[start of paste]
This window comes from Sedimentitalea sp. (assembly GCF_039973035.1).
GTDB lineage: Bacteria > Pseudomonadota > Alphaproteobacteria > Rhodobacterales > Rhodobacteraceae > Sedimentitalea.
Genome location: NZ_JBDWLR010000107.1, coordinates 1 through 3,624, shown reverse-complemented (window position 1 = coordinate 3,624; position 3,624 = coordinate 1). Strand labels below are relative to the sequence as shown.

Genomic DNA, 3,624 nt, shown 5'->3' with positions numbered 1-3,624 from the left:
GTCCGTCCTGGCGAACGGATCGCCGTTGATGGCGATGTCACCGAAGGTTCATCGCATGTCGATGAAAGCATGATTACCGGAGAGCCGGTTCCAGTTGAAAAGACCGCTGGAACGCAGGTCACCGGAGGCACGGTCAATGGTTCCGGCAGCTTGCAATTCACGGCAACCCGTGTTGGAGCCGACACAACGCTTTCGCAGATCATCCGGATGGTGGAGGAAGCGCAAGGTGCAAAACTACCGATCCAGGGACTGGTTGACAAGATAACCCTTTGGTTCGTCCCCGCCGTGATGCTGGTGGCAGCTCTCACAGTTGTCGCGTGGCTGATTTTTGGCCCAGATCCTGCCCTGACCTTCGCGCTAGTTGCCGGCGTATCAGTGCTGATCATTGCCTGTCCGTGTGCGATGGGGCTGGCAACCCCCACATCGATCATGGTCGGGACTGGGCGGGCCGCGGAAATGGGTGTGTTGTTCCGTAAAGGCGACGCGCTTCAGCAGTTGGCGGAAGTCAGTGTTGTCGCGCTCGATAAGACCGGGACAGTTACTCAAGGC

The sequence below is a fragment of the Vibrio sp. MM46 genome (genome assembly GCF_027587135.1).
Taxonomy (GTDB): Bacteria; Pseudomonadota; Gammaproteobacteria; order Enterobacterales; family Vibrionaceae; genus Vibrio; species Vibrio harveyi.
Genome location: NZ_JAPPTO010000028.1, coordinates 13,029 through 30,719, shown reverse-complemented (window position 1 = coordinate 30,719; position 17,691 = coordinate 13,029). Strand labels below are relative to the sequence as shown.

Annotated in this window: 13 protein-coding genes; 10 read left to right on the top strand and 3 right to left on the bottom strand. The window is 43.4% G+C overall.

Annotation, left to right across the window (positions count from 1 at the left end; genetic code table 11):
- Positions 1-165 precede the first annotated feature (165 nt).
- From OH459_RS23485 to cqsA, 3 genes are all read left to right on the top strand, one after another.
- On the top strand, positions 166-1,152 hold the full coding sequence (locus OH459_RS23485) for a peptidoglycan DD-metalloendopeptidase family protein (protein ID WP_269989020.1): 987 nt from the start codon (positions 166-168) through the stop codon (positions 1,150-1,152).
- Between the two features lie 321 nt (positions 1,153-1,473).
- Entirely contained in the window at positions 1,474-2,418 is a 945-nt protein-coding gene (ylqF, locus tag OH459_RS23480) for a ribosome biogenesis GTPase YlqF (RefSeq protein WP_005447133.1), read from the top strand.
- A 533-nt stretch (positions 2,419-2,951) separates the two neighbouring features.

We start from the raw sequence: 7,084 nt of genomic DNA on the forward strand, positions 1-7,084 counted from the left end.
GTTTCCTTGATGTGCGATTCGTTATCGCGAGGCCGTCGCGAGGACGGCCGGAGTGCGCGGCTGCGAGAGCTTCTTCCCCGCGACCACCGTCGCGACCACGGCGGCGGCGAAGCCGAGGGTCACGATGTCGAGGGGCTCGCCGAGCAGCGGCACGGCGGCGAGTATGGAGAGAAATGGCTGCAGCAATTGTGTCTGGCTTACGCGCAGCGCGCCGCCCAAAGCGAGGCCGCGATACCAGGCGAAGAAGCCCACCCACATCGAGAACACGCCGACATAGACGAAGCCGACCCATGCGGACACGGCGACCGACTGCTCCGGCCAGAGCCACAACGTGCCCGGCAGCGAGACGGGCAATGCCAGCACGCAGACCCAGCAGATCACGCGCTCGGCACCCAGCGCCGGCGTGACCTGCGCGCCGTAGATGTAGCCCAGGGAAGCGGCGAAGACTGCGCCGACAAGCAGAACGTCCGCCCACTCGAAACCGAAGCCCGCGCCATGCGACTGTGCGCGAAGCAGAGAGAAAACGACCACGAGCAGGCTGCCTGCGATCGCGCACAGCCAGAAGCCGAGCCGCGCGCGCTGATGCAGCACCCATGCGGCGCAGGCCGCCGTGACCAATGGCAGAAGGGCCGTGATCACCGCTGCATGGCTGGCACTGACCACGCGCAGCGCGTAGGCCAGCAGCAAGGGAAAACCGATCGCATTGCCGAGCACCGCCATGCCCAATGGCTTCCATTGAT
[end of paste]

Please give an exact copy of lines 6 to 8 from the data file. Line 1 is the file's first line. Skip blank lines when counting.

The sequence below is a fragment of the Vibrio sp. MM46 genome (genome assembly GCF_027587135.1).
Taxonomy (GTDB): Bacteria; Pseudomonadota; Gammaproteobacteria; order Enterobacterales; family Vibrionaceae; genus Vibrio; species Vibrio harveyi.
Genome location: NZ_JAPPTO010000028.1, coordinates 13,029 through 30,719, shown reverse-complemented (window position 1 = coordinate 30,719; position 17,691 = coordinate 13,029). Strand labels below are relative to the sequence as shown.